Citation

Daughters of Joy: African American Women Prostitutes in New York City, 1900-1939

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Abstract:

Scholars have not interrogated the complex working lives of African American prostitutes during the first half of the twentieth century. Much of the historical scholarship on urban prostitution focuses on the diverse experiences of native American-born and immigrant white prostitutes, and posits that the vast majority of black female sex laborers were street-level prostitutes. Black women were involved in multiple forms of prostitution. Racial exclusion from higher paying forms of sex work coupled with constrained economic opportunities led black sporting women to fluctuate between and simultaneously use various types of sex work including street and indoor prostitution. This paper explores variation within black prostitution in New York City during the early twentieth century. It moves beyond widely accepted historical interpretations of African American women as streetwalkers, and delineates black prostitutes’ use of alternative public and private spaces to establish causal and organized sex enterprises. While some black prostitutes profited from the economic return and fluidity of street solicitation, they were keenly aware of the constraints and dangers of laboring on the streets. In an attempt to avoid or limit their street activities, some African American prostitutes plied their trade in their apartments, in furnished rooms, and in speakeasies. Alternative space was significant to the lives of black sex workers. It lessened the chance of police arrest, ensured some measure of privacy and autonomy, and allowed black prostitutes to assert new levels of dignity and control over their labor and to assume new positions within New York’s sex commerce.
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Association:
Name: 95th Annual Convention
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http://www.asalh.org


Citation:
URL: http://citation.allacademic.com/meta/p435700_index.html
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MLA Citation:

Harris, Lashawn. "Daughters of Joy: African American Women Prostitutes in New York City, 1900-1939" Paper presented at the annual meeting of the 95th Annual Convention, Raleigh Convention Center, Raleigh, North Carolina, <Not Available>. 2014-11-27 <http://citation.allacademic.com/meta/p435700_index.html>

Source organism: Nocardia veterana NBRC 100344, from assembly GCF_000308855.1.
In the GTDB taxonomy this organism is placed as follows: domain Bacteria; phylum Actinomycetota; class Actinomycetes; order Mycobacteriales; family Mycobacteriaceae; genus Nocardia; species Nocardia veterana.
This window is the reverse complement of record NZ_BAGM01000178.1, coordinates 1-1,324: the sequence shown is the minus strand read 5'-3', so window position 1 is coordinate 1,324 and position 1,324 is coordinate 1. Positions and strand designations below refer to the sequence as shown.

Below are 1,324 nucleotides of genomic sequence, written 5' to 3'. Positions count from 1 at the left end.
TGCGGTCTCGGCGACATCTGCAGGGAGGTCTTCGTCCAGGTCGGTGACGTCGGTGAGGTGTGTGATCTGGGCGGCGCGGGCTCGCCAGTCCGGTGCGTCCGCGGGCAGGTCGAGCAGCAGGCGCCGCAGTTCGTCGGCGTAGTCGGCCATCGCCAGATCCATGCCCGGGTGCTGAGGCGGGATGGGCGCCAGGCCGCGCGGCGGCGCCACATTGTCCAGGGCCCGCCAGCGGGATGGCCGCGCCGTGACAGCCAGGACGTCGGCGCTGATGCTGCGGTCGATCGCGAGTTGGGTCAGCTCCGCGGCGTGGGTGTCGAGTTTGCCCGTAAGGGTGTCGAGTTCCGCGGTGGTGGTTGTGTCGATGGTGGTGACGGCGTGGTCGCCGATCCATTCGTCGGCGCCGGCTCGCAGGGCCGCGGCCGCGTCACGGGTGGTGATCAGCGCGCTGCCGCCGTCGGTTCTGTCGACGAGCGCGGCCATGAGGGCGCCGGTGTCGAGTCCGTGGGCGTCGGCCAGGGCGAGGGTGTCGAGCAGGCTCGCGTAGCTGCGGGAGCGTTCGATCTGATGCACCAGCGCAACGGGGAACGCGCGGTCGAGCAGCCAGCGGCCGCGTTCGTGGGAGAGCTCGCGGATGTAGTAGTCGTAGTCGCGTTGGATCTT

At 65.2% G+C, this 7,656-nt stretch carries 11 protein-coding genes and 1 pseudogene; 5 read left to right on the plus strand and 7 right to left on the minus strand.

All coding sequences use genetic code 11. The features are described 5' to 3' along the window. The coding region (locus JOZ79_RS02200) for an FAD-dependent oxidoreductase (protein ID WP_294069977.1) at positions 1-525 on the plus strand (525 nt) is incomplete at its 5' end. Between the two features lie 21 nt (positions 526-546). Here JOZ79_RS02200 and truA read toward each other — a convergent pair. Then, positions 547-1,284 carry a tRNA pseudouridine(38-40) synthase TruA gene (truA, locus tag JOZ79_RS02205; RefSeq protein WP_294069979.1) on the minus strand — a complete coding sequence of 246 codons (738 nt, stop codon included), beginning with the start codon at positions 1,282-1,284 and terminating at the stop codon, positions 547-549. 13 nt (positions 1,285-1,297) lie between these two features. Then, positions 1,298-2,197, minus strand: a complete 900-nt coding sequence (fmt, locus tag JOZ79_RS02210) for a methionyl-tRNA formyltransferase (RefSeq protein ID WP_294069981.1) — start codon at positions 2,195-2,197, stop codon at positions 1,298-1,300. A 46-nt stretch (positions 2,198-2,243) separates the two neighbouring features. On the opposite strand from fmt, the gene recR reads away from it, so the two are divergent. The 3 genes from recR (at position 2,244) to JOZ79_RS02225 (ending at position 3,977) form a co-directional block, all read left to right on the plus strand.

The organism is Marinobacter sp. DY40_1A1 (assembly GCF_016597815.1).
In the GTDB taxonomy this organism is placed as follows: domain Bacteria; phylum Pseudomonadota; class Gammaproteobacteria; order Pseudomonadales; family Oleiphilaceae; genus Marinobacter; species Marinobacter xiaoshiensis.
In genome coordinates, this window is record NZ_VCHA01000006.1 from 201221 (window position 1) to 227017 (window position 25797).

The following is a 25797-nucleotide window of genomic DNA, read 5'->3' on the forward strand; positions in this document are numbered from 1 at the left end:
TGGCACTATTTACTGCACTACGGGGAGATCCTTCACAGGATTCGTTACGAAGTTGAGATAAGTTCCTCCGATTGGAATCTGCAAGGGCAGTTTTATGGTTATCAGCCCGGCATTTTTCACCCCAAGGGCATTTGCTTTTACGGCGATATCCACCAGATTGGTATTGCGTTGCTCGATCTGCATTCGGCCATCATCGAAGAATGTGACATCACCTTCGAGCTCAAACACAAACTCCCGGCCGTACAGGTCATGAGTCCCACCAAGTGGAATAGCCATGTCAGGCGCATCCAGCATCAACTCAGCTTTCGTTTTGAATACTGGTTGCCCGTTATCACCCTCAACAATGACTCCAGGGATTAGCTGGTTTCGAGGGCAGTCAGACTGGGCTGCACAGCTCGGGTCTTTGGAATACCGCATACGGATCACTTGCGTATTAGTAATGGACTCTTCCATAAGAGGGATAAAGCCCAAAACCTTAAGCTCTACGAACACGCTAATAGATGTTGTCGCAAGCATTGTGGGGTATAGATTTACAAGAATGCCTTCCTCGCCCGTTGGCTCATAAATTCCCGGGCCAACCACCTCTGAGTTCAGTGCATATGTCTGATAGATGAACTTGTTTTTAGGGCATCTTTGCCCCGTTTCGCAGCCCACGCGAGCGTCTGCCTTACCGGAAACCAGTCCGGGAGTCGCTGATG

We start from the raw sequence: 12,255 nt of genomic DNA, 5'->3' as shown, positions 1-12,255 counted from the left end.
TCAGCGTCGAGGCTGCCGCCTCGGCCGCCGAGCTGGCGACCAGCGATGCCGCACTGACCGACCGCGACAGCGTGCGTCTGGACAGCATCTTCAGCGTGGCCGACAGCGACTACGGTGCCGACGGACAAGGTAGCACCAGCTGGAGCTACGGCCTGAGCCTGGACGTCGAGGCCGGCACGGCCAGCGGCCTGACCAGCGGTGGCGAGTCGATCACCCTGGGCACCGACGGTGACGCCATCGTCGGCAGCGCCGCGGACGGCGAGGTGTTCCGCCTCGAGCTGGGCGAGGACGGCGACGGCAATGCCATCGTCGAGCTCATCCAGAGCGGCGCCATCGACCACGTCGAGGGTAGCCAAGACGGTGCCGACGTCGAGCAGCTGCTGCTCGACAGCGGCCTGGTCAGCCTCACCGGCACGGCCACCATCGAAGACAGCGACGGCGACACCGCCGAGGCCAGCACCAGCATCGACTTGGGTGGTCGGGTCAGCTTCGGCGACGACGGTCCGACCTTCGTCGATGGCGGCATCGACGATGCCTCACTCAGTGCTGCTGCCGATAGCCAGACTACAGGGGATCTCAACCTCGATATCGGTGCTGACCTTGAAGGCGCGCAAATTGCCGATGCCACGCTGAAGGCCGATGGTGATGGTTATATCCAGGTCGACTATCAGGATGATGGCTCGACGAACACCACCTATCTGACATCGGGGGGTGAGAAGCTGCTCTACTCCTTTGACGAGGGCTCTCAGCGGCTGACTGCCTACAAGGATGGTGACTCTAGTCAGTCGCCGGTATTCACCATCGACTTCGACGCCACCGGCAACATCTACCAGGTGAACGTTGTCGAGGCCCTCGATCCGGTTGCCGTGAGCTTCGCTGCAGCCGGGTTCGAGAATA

APA Citation:

Harris, L. "Daughters of Joy: African American Women Prostitutes in New York City, 1900-1939" Paper presented at the annual meeting of the 95th Annual Convention, Raleigh Convention Center, Raleigh, North Carolina <Not Available>. 2014-11-27 from http://citation.allacademic.com/meta/p435700_index.html

Publication Type: Invited Paper
Abstract: Scholars have not interrogated the complex working lives of African American prostitutes during the first half of the twentieth century. Much of the historical scholarship on urban prostitution focuses on the diverse experiences of native American-born and immigrant white prostitutes, and posits that the vast majority of black female sex laborers were street-level prostitutes. Black women were involved in multiple forms of prostitution. Racial exclusion from higher paying forms of sex work coupled with constrained economic opportunities led black sporting women to fluctuate between and simultaneously use various types of sex work including street and indoor prostitution. This paper explores variation within black prostitution in New York City during the early twentieth century. It moves beyond widely accepted historical interpretations of African American women as streetwalkers, and delineates black prostitutes’ use of alternative public and private spaces to establish causal and organized sex enterprises. While some black prostitutes profited from the economic return and fluidity of street solicitation, they were keenly aware of the constraints and dangers of laboring on the streets. In an attempt to avoid or limit their street activities, some African American prostitutes plied their trade in their apartments, in furnished rooms, and in speakeasies. Alternative space was significant to the lives of black sex workers. It lessened the chance of police arrest, ensured some measure of privacy and autonomy, and allowed black prostitutes to assert new levels of dignity and control over their labor and to assume new positions within New York’s sex commerce.


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